Court and investigative records show Dry went to rehab twice to treat his addiction. And since 2012, Dry has been successfully monitored by the Washington Physician's Health Program. Among other things, WPHP, according to its website, "offers a variety of services and programs for healthcare providers struggling with addiction." Its oversight typically includes random urinalysis tests, to ensure a doctor isn't still using.
But during the 2012 divorce hearing, Dry himself downplayed the effect the drugs had on him, saying, "Tramadol and Adderall were medications that did not impair my ability to carry out activities or impair my cognitive judgment or psychomotor skills."
'It Makes Me Very Angry'
Mark Hillier doesn't buy that. His wife, Christine, was a healthy, active mother of two daughters, who loved to travel, to volunteer for the Girl Scouts and her church, who loved life.
"She was a truly, truly great person, a good friend, my best friend in the world frankly," Mark Hillier said.
Christine went to Dry in 2009 for a tummy tuck -- a common outpatient surgery. But six days after surgery, Hillier rushed Christine to the E.R.: "She was breathing really laboredly and about five minutes into that drive she says, 'I've gone blind, I can't see a thing.' "
Eight days after surgery, Christine died from a rare surgical complication. The Hilliers had no idea that Bellevue Police and the DEA say that during this time period, Dr. Dry was using drugs he obtained by writing fake prescriptions.
"It makes me very angry," Mark Hillier said.
The Problem Solvers used public records laws to discover that the Medical Quality Assurance Commission, MQAC, has investigated Dry eight times. None so far has led to any sanctions against Dry's license. But in our review we found a 2004 complaint alleging Dry was self-prescribing Ritalin. Ritalin is another stimulant like Adderall that the DEA controls closely because it has a high potential for abuse.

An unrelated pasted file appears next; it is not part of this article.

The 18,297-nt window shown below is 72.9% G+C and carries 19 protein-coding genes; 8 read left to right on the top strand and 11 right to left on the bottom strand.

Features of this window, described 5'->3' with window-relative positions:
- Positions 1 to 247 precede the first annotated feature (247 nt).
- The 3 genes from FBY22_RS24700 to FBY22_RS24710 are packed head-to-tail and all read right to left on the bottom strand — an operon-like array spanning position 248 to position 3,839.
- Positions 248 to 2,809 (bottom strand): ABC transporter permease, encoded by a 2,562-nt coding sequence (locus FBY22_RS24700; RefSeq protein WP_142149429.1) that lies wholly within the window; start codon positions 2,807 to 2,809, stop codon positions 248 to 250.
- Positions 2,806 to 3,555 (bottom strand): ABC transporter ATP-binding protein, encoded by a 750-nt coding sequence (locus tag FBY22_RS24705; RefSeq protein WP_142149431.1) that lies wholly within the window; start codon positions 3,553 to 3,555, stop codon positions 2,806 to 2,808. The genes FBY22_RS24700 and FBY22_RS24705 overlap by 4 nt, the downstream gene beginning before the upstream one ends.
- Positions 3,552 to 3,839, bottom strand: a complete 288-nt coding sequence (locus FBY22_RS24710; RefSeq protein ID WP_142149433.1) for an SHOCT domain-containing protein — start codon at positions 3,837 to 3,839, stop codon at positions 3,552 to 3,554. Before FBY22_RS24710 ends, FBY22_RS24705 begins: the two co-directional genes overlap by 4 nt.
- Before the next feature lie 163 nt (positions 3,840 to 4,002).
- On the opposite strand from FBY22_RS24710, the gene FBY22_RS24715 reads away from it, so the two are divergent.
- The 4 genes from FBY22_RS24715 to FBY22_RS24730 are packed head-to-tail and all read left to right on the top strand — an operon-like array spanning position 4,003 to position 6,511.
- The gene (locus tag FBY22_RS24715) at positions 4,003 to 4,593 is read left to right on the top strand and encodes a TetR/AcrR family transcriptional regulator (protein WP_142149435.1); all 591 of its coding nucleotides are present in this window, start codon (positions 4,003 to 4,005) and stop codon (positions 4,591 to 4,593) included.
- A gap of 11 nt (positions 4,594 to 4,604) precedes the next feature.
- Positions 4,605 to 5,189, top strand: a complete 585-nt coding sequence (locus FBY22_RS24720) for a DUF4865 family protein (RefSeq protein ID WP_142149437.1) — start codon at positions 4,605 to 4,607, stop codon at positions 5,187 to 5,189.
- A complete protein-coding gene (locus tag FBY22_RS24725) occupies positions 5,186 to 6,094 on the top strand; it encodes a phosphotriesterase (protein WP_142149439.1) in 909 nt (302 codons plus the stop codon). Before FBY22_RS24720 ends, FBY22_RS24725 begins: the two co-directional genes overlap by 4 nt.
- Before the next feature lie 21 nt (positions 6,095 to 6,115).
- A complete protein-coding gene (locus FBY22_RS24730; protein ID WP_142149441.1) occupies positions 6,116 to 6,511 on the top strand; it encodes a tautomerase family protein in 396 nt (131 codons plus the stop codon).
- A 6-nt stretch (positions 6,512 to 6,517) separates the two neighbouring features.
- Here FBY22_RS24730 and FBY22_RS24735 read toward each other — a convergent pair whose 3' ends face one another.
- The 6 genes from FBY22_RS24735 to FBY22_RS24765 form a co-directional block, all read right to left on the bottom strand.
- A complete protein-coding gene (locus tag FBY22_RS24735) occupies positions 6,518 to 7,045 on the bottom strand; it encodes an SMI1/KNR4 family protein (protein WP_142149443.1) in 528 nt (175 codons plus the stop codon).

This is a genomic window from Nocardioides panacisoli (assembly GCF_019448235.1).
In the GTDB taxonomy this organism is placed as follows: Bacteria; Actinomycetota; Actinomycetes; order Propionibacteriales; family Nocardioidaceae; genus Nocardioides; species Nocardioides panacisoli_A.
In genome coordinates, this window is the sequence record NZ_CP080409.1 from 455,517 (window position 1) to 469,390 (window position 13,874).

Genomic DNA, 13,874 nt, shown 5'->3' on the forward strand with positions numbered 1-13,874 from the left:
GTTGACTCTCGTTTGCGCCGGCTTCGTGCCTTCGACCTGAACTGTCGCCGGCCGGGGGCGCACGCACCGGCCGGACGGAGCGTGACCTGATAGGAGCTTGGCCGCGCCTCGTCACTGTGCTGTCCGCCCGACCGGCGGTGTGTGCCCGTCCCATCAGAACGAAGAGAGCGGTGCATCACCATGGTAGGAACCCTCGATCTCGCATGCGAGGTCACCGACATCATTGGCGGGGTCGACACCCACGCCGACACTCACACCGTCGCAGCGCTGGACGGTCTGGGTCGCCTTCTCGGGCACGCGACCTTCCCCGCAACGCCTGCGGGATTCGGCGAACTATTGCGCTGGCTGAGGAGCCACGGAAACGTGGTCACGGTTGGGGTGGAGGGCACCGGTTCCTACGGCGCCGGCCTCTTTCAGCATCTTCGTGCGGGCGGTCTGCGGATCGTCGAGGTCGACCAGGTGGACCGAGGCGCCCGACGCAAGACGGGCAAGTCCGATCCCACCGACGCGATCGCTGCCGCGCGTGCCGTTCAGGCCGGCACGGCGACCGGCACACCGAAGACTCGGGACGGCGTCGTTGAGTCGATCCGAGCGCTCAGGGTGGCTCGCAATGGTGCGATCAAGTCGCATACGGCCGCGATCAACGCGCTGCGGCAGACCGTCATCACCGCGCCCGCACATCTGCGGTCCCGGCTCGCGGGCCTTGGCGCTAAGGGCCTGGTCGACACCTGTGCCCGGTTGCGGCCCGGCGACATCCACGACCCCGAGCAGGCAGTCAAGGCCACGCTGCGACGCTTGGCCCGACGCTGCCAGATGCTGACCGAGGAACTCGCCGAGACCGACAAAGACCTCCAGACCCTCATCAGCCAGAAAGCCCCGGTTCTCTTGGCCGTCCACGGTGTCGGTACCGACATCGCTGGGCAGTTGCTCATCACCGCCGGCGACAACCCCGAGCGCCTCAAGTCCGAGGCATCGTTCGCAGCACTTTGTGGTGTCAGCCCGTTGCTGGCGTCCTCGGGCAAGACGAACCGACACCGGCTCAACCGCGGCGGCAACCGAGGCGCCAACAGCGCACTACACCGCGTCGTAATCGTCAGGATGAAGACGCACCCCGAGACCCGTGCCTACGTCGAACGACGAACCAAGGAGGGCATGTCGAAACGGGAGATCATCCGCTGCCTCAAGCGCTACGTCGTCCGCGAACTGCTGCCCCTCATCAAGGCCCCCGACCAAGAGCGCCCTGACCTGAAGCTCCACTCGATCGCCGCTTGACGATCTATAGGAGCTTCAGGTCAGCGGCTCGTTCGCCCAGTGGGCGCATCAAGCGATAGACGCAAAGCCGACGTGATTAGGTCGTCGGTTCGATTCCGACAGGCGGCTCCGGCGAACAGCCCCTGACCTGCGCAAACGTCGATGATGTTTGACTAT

The Problem Solvers asked MQAC's Policy Director Mike Farrell why the Commission closed the 2004 drug investigation without ever questioning anyone in Dry's office and without tracking down the patients for whom he was allegedly prescribing. Farrell told us that the friend and the child for whom the prescriptions were written, "were overseas at the time." When we pointed out that information came from Dr. Dry himself, the person who was under investigation, Farrell agreed but added that he wasn't certain precisely what had occurred in an investigation that occurred 10 years ago.
Million dollar settlement
If the state had questioned staff, they would have found Caren Kunda, who was Dry's medical assistant for 10 years until he let her go in late 2010.